The press conference after the CNB monetary policy meeting sounded a pigeon-like note for the market. This was due to a combination of several factors. Firstly, the fact that one board member voted for a more significant 0.75 bp rate cut. At the same time, the CNB's new forecast revised down GDP growth this year noticeably (from 1.2% to 0.6%), while the trajectory of interest rates was lowered further. Thus, the new 3M Pribor forecast is expecting the rate to be below 3% at the end of this year, compared to 3.5% in the previous forecast. For 2025, the forecast then revised rates down by almost 1 percentage point (2.5% in 2Q25), Chart 1. The koruna thus weakened to CZK 25.2 per euro in the wake of the conference and the interest rate outlook shifted 5-15 points lower. The expectation that the CNB's main rate could be around the 3% mark at the end of the year is now priced into rates (Chart 2).
The dovish tone of the press conference and the new forecast came despite Governor Michl reiterating that the Board was hedging against the baseline scenario and did not expect rates to fall so quickly. Market expectations were not altered by the statement that the Board believed that the equilibrium interest rate was now at a higher level than before the pandemic and therefore the Board did not expect interest rates to be cut so quickly. Governor Michl also reiterated that the process of rate cuts could be halted at any time if inflation did not fall in line with the CNB's expectations and the Board's next decision would be based on new data coming in. The central bank expects January inflation at 3% and its average for the full year at 2.6%, as in the autumn forecast.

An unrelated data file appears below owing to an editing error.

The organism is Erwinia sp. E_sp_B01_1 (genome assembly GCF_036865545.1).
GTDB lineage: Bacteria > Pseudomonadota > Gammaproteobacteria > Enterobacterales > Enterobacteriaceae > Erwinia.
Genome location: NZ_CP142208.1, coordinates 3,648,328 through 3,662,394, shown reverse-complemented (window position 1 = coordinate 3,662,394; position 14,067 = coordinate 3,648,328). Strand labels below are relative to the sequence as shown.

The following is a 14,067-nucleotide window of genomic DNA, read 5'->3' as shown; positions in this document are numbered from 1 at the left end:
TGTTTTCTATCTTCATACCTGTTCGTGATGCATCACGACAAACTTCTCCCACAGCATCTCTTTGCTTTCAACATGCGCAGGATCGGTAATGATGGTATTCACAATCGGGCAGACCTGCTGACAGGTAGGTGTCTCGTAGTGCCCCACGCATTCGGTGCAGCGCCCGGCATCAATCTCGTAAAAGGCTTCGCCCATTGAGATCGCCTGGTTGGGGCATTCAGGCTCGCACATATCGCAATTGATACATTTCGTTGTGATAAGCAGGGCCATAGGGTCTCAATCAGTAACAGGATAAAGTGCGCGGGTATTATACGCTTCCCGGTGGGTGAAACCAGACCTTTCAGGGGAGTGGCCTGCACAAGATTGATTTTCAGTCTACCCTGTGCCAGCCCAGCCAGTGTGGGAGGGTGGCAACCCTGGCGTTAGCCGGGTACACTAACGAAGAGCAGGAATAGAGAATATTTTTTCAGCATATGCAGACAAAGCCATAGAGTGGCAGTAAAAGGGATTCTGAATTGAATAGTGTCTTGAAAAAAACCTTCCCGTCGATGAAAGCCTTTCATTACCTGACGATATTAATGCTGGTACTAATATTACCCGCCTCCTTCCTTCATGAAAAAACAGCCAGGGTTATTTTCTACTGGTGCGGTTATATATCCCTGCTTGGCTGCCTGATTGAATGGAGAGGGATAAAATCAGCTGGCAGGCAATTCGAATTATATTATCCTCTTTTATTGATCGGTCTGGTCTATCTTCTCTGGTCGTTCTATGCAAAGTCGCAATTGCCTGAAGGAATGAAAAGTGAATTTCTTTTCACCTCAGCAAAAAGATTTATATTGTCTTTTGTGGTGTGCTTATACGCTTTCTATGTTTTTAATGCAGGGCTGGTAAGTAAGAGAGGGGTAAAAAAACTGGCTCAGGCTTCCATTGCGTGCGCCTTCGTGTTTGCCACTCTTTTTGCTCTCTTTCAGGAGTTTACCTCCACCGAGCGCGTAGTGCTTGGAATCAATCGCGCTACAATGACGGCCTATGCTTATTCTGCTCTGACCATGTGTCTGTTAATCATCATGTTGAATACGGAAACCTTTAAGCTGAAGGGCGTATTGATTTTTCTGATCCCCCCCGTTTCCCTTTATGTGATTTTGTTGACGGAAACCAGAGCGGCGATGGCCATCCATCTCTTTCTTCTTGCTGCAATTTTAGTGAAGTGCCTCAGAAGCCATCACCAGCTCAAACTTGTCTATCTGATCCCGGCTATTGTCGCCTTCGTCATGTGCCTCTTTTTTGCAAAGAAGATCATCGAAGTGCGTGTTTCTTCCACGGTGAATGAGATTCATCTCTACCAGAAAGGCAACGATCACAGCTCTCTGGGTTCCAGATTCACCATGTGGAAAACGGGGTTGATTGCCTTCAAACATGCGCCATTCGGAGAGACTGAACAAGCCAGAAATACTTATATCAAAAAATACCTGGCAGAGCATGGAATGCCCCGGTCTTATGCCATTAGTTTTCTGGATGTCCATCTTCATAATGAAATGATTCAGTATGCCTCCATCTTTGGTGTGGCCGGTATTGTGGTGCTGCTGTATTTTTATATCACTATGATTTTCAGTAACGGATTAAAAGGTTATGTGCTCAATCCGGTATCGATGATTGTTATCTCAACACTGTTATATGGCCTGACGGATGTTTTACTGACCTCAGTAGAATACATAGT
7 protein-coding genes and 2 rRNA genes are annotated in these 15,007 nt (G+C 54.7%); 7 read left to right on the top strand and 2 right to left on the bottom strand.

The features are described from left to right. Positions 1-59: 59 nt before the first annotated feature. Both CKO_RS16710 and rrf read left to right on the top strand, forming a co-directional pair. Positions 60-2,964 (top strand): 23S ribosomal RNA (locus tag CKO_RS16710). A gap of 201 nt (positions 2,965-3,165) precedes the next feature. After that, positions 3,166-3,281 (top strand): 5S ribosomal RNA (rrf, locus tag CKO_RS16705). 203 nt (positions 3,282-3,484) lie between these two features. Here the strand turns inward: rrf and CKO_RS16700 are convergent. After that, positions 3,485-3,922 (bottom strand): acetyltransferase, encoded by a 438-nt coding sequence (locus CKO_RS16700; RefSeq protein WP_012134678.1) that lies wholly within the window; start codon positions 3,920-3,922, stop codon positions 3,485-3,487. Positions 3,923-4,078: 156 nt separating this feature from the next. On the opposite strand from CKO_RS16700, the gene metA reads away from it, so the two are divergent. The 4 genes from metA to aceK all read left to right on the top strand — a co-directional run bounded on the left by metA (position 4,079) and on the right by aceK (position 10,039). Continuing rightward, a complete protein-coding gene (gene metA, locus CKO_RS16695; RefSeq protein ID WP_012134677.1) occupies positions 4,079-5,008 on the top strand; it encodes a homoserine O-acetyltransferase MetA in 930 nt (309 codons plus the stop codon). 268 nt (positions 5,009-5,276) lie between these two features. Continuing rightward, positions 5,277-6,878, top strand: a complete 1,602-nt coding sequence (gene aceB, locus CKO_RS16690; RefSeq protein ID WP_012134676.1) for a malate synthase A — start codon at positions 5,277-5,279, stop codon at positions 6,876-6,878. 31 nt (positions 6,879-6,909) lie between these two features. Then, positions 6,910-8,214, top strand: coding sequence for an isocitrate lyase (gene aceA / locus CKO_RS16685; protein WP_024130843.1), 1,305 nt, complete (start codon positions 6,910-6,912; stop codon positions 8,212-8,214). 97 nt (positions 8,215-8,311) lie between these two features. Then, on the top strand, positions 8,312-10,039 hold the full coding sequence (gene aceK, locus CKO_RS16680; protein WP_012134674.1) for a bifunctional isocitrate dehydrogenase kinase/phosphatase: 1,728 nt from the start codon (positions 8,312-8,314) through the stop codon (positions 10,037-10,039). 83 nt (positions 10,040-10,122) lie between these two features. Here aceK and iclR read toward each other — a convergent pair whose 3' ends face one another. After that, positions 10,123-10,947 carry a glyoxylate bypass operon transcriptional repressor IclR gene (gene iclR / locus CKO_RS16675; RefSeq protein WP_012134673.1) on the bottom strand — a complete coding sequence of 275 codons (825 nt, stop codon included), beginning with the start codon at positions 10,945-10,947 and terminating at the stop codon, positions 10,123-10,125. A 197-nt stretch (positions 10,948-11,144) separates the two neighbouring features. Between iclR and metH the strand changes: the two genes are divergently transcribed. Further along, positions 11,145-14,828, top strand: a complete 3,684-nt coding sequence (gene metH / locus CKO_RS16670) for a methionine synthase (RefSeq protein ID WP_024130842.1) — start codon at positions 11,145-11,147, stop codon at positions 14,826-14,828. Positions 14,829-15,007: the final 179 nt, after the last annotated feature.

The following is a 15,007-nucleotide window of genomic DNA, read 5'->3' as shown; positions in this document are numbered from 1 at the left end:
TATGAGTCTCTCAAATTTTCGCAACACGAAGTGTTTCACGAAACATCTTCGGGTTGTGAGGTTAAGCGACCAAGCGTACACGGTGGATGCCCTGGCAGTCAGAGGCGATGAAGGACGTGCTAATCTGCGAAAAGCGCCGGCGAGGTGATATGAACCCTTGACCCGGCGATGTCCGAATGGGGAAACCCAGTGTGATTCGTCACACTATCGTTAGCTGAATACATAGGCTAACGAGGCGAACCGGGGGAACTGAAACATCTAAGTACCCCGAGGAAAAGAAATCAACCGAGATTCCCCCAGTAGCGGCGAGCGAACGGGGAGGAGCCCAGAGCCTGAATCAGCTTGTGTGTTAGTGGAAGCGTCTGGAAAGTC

We continue to believe that market expectations for the speed of the rate cut by the end of the year appear to be rather excessive. This stems not only from the Bank Board's definition, but also from the forecast itself - although it expects interest rates to end the year below the 3% threshold, but assuming a still relatively stable exchange rate of the koruna, which the forecast expects to average around CZK 24.6 per euro this year (similar to the previous forecast). Only the current level of the exchange rate, which is 2.5% weaker, implies a more significant easing of conditions through the exchange rate channel and less need for a fall in rates. The base rate at the end of the year is thus likely to be around 4%, or only slightly below it. However, the central bank is likely to try to define itself against today's dovish tone of the conference in subsequent media appearances.
The CNB's next steps will depend on incoming data, but a half percentage point rate cut can be expected at the next meeting in late March. However, if this year's inflation developments are favourable, a more significant rate cut of 0.75 percentage point in one step cannot be ruled out.